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No. de sistema: 000030146

LDR _ _ 00000nab^^22^^^^^za^4500
008 _ _ 190813m20199999xx^^r^p^o^^^^z0^^^a0eng^d
040 _ _ a| ECO
c| ECO
043 _ _ a| ncgt---
044 _ _ a| xx
245 0 0 a| Agroecology on the periphery
b| a case from the Maya-Achí territory, Guatemala
506 _ _ a| Disponible para usuarios de ECOSUR con su clave de acceso
520 1 _ a| In this paper we examine processes of scaling agroecological practices in the Maya-Achí territory of Guatemala. We compare the Achí case to other examples documented in the literature and the key factors, or “drivers,” reported as important if not essential for scaling to occur. We find that the Achí scase is complex with regard to these drivers. Factors such as constructivist learning/teaching methods, favorable public policies, and strong social fabric appear to be weak, absent, or even negative. This is due in part to the violence and repression of the 1980s, which resulted in the assassination of 20 percent of the population by the military and paramilitaries, leaving the territory socially fragmented. Projects incorporating agroecology (revalorization of ancestral practices, seed saving, elimination of external inputs, strengthening soil health, increasing/guarding agrobiodiversity) are viewed as a potential strategy to aid in community recovery, and are promoted by local associations as well as by international institutions and NGOs. While social and cultural recuperation were initially hypothesized as primary causes for the adoption of practices, we encounter a range of additional and complex factors, such as the expectation of economic benefits and the presence of aid and development organizations. By analyzing these drivers and barriers we contribute to the ongoing debate over how agroecological practices may be scaled-out, particularly in regions exhibiting less than ideal conditions.
533 _ _ a| Reproducción electrónica en formato PDF
538 _ _ a| Adobe Acrobat profesional 6.0 o superior
650 _ 4 a| Escalamiento agroecológico
650 _ 4 a| Achíes
650 _ 4 a| Organizaciones no gubernamentales
650 _ 4 a| Desarrollo económico
651 _ 4 a| Baja Verapaz (Guatemala)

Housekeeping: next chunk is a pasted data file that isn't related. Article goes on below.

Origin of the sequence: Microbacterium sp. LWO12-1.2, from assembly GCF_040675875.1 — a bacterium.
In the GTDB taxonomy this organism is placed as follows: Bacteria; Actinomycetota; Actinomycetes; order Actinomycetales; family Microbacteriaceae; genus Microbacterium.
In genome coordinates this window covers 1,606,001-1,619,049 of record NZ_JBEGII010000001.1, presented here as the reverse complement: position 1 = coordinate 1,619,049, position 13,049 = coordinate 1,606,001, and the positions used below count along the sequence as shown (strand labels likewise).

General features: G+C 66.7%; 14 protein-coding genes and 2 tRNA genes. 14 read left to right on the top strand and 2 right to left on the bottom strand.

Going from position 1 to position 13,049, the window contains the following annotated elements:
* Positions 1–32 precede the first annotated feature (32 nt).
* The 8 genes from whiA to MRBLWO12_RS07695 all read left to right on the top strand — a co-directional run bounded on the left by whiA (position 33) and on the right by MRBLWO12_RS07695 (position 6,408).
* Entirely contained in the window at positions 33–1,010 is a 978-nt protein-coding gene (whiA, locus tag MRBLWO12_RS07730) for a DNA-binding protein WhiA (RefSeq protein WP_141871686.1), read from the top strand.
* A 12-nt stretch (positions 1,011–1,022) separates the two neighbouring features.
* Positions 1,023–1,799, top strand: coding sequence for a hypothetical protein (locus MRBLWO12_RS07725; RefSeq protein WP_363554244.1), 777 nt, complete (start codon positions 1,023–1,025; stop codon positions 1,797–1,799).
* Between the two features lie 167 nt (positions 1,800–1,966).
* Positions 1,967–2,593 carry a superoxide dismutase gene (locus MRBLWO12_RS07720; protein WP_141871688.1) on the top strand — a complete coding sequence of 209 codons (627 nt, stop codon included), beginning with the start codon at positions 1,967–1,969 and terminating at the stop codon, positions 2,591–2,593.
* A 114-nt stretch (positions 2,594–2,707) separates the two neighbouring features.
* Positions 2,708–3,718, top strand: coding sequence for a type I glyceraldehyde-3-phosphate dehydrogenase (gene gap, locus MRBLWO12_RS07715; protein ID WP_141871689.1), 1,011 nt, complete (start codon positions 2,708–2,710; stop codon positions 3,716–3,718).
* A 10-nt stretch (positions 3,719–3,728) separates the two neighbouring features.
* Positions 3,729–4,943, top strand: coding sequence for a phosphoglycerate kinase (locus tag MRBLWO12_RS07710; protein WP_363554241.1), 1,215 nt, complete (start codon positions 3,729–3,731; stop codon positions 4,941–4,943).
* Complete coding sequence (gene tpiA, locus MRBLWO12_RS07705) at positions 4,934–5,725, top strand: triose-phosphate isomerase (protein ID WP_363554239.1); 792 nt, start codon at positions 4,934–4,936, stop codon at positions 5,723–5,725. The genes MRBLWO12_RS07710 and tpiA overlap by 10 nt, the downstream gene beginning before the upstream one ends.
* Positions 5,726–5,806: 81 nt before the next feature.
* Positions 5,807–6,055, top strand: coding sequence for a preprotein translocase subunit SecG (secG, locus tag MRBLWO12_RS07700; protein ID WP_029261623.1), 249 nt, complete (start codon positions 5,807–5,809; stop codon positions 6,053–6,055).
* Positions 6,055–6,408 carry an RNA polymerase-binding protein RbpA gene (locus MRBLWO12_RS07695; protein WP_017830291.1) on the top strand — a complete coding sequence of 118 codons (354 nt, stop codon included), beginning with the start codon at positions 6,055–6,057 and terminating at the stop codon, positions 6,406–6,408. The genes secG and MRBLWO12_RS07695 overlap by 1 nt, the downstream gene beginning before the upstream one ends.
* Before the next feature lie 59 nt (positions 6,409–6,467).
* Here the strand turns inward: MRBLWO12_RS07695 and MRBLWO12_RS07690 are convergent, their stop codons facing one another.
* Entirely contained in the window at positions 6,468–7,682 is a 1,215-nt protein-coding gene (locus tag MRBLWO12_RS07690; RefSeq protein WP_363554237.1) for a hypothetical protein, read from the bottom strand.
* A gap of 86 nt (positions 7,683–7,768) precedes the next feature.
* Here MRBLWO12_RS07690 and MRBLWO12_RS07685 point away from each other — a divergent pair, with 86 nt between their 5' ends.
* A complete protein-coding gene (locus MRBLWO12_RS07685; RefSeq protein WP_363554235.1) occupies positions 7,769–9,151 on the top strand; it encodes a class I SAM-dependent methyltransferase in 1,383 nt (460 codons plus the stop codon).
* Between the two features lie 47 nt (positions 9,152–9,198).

700 1 _ a| Einbinder, Nathan
700 1 _ a| Morales, H.
c| Doctora
e| autora
700 1 _ a| Mier Y Terán-Giménez Cacho, Mateo
e| autor
700 1 _ a| Aldasoro Maya, Elda Miriam
e| autora
700 1 _ a| Ferguson, Bruce G.
c| Dr.
d| 1967-
e| autor
700 1 _ a| Nigh Nielsen, Ronald
e| autor
773 0 _
t| Agroecology and Sustainable Food Systems
g| Vol. 43, no. 7-8 (June 2019), p. 744-763
x| 2168-3565
900 _ _ a| Solicítelo con su bibliotecario/a
901 _ _ a| Artículo con arbitraje
902 _ _ a| GOG / MM
904 _ _ a| Agosto 2019
905 _ _ a| Artecosur
905 _ _ a| Artfrosur
905 _ _ a| Biblioelectrónica
906 _ _ a| Producción Académica ECOSUR
LNG eng
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*Solicítelo con su bibliotecario/a
Agroecology on the periphery: a case from the Maya-Achí territory, Guatemala
Einbinder, Nathan (autor)
Morales, H. (autora)
Mier Y Terán-Giménez Cacho, Mateo (autor)
Aldasoro Maya, Elda Miriam (autora)
Ferguson, Bruce G., 1967- (autor)
Nigh Nielsen, Ronald (autor)
Nota: Disponible para usuarios de ECOSUR con su clave de acceso
Contenido en: Agroecology and Sustainable Food Systems. Vol. 43, no. 7-8 (June 2019), p. 744-763. ISSN: 2168-3565
No. de sistema: 30146
Tipo: - Artículo con arbitraje
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"In this paper we examine processes of scaling agroecological practices in the Maya-Achí territory of Guatemala. We compare the Achí case to other examples documented in the literature and the key factors, or “drivers,” reported as important if not essential for scaling to occur. We find that the Achí scase is complex with regard to these drivers. Factors such as constructivist learning/teaching methods, favorable public policies, and strong social fabric appear to be weak, absent, or even negative. This is due in part to the violence and repression of the 1980s, which resulted in the assassination of 20 percent of the population by the military and paramilitaries, leaving the territory socially fragmented. Projects incorporating agroecology (revalorization of ancestral practices, seed saving, elimination of external inputs, strengthening soil health, increasing/guarding agrobiodiversity) are viewed as a potential strategy to aid in community recovery, and are promoted by local associations as well as by international institutions and NGOs. While social and cultural recuperation were initially hypothesized as primary causes for the adoption of practices, we encounter a range of additional and complex factors, such as the expectation of economic benefits and the presence of aid and development organizations. By analyzing these drivers and barriers we contribute to the ongoing debate over how agroecological practices may be scaled-out, particularly in regions exhibiting less than ideal conditions."


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